Sustainable learning concepts taking into account long-term effects. “Learning in the Blue Classroom” – happiness and finding meaning – in conversation with Thomas Friese, real estate developer from Oldenburg and Berlin.
The natural-scientific material instruction is important for the understanding and in the application of the learned. The development of creativity with sustainable learning goals as a teaching philosophy “Education for sustainable development” as an aid for children, young people and adults for decision-making, with the assessment of their own actions. Education is the key to changing the world for the better. In other words, how do one’s actions affect future generations and global life. “Education for sustainable development is found in all industries, including real estate. The European Union is leading the way with the European Green Deal, and the real estate industry is also undergoing change. Topics such as sustainability, cradle-to-cradle, energy efficiency, recyclability, natural building materials, for example, are enabling a shift in thinking towards sustainability,” explains Thomas Friese from Oldenburg, who has been developing real estate projects throughout Germany for decades.
Blue classroom – sustainable learning directly in nature and from nature
On the North Sea coast of Lower Saxony in the district of Cuxhaven, the “Blue Classroom” has been established according to the principles of education for sustainable learning. For more than 10 years, numerous activities for students and groups have been taking place on the beaches in Döse and Duhnen from June to August. Thomas Friese on this: “On the subject of development tasks make happy, this is an excellent example. In nature playfully get to know the Wadden Sea World Heritage Site, as teaching units in two time hours feel and experience how nature works on the coast with low tide and high tide.”
The teaching philosophy is based on the motto of Antoine de Saint Exupéry (The Little Prince): “If you want to build a ship, don’t drum up men to procure wood, assign tasks and divide up the work, but teach them to long for the wide, endless sea”.
Cuxhaven has taken the lead with the “Blue Classroom”. The impetus for the “Blue Classroom” was the three-day Ecology, Sea, Environment and Health Fair (ÖMUG), which was held in Cuxhaven in 1997. At that time, the concept of the “Blue Classroom” was created to draw attention to the subject of the Wadden Sea, the fauna and flora at the northernmost tip of Lower Saxony. In addition, a comprehensive exhibition with more than 60 animal and plant exhibits on the diversity of the Wadden Sea was created, as well as the possibility to take over a sponsorship for grey seals and awards for the “Blue Classroom” with the theme “Keep`the world in balance” followed. This example shows the central importance for lifelong learning as education for sustainable and the intersection for global economic development”, Thomas Freise points out.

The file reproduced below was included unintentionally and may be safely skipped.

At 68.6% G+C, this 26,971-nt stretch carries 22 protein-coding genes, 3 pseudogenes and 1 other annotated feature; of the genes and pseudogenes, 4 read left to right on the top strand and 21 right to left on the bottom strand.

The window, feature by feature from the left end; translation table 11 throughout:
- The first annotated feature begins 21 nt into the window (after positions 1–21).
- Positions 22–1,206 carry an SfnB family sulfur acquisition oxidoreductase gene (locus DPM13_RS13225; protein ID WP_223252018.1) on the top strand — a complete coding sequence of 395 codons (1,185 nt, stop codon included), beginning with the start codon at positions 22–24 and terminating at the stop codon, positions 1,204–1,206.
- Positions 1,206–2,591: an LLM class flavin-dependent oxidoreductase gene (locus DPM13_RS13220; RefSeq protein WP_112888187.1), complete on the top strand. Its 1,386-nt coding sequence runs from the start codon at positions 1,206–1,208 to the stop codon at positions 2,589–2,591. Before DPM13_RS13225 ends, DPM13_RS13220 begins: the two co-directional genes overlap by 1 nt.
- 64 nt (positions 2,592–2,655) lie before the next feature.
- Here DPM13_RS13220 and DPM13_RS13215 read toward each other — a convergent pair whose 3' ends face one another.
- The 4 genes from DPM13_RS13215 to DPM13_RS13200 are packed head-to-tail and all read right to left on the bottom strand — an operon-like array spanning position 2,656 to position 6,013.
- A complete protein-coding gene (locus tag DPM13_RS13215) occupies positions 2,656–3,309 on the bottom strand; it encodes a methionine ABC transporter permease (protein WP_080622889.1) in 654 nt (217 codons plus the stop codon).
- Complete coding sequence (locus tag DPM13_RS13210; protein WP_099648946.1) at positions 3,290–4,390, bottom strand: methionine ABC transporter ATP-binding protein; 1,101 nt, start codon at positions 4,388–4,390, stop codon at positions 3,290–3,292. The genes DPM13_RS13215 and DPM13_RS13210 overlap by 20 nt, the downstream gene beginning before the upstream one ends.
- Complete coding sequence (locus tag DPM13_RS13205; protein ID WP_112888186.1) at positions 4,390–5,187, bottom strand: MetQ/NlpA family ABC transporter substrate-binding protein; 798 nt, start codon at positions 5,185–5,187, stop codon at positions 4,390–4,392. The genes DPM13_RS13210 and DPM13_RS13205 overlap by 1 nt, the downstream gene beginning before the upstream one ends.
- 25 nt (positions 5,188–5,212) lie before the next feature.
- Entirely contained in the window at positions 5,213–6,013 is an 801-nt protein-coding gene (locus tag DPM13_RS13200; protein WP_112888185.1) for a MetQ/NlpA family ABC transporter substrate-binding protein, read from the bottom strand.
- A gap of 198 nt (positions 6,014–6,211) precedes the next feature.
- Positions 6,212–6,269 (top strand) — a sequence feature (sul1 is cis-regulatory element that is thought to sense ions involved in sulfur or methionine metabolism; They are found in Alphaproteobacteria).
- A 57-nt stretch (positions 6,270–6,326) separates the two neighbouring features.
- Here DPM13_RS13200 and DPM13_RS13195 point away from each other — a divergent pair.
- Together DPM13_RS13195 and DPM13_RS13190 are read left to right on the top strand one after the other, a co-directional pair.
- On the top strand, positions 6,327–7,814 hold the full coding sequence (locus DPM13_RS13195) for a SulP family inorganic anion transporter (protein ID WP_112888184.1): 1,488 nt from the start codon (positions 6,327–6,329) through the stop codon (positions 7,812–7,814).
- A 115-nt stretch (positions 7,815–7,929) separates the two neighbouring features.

Responsibility for the sea as a habitat
The coastal regions on the North Sea and Baltic Sea and the Wadden Sea National Park are under special protection and the Wadden Sea is a UNESCO World Heritage Site. “Not only for the children and youth, the Blue Classroom should be an opportunity for understanding and knowledge of the sensitive interaction in nature. Discussed is the change to sustainability not only in the tourism industry around the Wadden Sea National Park, but also in the real estate industry. Learning ability in relation to the lastingness for new project developments, like in Duhnen, Cuxhaven, where on the former Sweden home property a quarter solution for age-fair living with nursing facility and quarters with permanent and vacation homes are to be realized, are examples of lifelong learning, outgrown from the blue classroom” , explains real estate expert Thomas Friese. Under the motto, together we are in the boat, the Trilateral Wadden Sea Cooperation, consisting of 16 members of the trilateral working group, has set itself a common goal. It focuses on development strategies for sustainability with transboundary responsibility in the field of nature conservation Wadden Sea National Park. Across national borders with information exchange, further education and training, qualification and assumption of responsibility as an active approach to jointly develop sustainable solutions.
Moritz Roland Bausch
OTA Training & Blogger
About the author:
Moritz Bausch, a graduate of the English boarding school Rossall School in Fleetwood, Great Britain, with the International Baccalaureate Diploma (IB). Moritz is currently in vocational training OTA in healthcare. He is particularly interested in the transformation of healthcare – with human health at the forefront – through technology, digitalization and artificial intelligence to holistic A-Z health.
About Thomas Friese:
The real estate expert and project developer Thomas Friese, Berlin/Oldenburg (Lower Saxony) is active a training in the fiscal range since in the middle of the seventies in the range real estate development and marketing.
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